1.4 Damage to the Vessel
The vessel sank in 42.6 m (23.5 fathoms) and is resting on the seabed in an upright position some 200 m from the rocky shoal which she struck (in approximate position 5628.5'N, 06138.5'W). A team of Royal Canadian Mounted Police (RCMP) divers attempted to inspect the wreck, but their equipment did not allow them to dive to a depth greater than 30 m. Consequently, they were only able to inspect the upper parts of the vessel, which appeared to be in good condition.
The survivor's description of events indicates that the vessel suffered extensive bottom damage, and the owners do not intend to attempt salvage.
1.5 Vessel Certification
The "SEA ALERT" held a valid SIC 17 and complied with the requirements for a vessel of her type in the trade in which she was engaged. Since she was not equipped with a medium frequency radiotelephone (MF R/T), the Radio Inspection Certificate that she was issued by TC Marine Safety during refit (valid until 12 December 1995) had been endorsed to read: "This certificate is valid only while the vessel is on Canadian Domestic Voyages and within the VHF area as per the regulations." However, the area in which the "SEA ALERT" was operating when she sank was outside of the very high frequency (VHF) coverage provided by Marine Communications and Traffic Services (MCTS) Centres.
1.6 Personnel Certification and History
The master had some 19 years' seafaring experience on many different types of vessels and had been serving as master on tugs for approximately 9 years. He was reputed to be knowledgeable and familiar with the Labrador coast. He held a Canadian Certificate of Competency as Master for vessels up to 350 gross tons for selected geographical areas. As a prerequisite for this certificate, he had taken a Marine Emergency Duties (MED) course in 1986. He also held a Radiotelephone Operator's Restricted Certificate (Maritime). He had passed Jenks Rock approximately 30 times before and had operated in the general area for three years. He was also one of the co-owners of the "SEA ALERT".
With 37 years of seagoing experience, mainly on large fishing vessels, the engineer held a Canadian Certificate of Competency as Chief Engineer for fishing vessels of unlimited tonnage. He and the master had been on the "SEA ALERT" since April 1995, when the vessel had been purchased by the present owners.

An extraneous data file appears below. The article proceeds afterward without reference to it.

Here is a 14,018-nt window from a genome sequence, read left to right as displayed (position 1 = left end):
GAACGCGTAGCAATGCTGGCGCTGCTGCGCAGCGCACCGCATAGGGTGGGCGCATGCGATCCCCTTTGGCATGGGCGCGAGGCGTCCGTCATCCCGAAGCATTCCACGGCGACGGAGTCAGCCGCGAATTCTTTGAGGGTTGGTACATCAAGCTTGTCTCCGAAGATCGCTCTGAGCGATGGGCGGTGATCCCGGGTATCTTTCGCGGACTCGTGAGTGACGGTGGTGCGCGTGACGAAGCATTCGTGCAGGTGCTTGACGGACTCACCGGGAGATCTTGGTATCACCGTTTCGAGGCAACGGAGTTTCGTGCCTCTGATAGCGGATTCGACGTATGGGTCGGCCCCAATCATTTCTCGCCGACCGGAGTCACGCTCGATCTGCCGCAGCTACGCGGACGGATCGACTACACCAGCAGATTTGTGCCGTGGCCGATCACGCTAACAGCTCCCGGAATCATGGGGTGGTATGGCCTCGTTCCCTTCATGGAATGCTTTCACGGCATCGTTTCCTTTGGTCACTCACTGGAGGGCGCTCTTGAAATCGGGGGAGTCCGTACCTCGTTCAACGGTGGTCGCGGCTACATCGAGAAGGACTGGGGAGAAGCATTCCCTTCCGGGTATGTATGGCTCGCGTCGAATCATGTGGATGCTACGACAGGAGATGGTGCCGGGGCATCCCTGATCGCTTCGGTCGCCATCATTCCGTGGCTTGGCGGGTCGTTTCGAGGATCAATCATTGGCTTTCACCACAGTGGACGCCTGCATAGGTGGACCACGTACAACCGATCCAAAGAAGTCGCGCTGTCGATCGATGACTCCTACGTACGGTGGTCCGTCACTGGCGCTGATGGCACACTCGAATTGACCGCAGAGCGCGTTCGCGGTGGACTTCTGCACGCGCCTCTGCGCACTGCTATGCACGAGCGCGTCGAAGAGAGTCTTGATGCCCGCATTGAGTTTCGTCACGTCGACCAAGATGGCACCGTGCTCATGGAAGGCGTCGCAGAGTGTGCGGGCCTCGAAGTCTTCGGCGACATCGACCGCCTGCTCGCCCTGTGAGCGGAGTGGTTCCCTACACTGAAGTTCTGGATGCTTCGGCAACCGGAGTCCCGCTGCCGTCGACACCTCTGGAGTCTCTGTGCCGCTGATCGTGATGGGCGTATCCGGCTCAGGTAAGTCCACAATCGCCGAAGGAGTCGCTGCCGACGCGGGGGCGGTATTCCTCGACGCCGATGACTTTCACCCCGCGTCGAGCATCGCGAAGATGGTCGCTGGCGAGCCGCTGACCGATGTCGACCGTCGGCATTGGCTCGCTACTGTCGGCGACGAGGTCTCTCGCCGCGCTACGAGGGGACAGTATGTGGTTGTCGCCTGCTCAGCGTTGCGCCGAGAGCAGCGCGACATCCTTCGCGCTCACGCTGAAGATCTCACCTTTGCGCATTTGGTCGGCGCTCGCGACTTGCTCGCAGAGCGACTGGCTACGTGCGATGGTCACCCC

He also was recognized as a good "all-round seaman" and had attended a MED course. His Certificate of Competency did not qualify him to act as chief engineer while serving on the "SEA ALERT" but only on fishing vessels. For a tug of the size and power of the "SEA ALERT", the minimum requirement is a Third Class Engineer's Certificate of Competency.
The deck-hand lost when the tug sank was an experienced seaman who had worked most of his adult life as a fisherman. He had no formal marine qualifications or MED training, nor is any required by regulation to hold such a job on a vessel of the type and size of the "SEA ALERT". He had served on the vessel since June 1995.
The fourth crew member, the survivor, had worked in the capacity of assistant engineer/deck-hand on board the vessel for approximately two weeks before the accident and had attended a MED course some 10 years before. With the passage of time, he had forgotten that there was a knife in the liferaft to cut the painter, and he did not fully appreciate the use of the hydrostatic release attachment between the liferaft and the tug.
1.7 Bridge Watch
The entire crew was in the wheel-house before and during the striking: the master, who navigated, the chief engineer, who hand-steered to the master's orders, and the two deck-hands, who had gathered there although they had no specific duties to perform related to the navigation of the vessel. The survivor described the atmosphere in the wheel-house as being relaxed.
1.7.1 Bridge Resource Management (BRM)
No one other than the master was involved in the planning of the passage. Reportedly, the Canadian Hydrographic Service (CHS) chart for the area, No. 4748, was on board but was not used for position plotting.
BRM principles and techniques encourage the use of all available resources to ensure a team approach for the safe completion of the voyage. The master had not received any formal BRM training, nor was such training required. There was no indication that the crew aboard the tug, with the exception of the master, had navigational experience.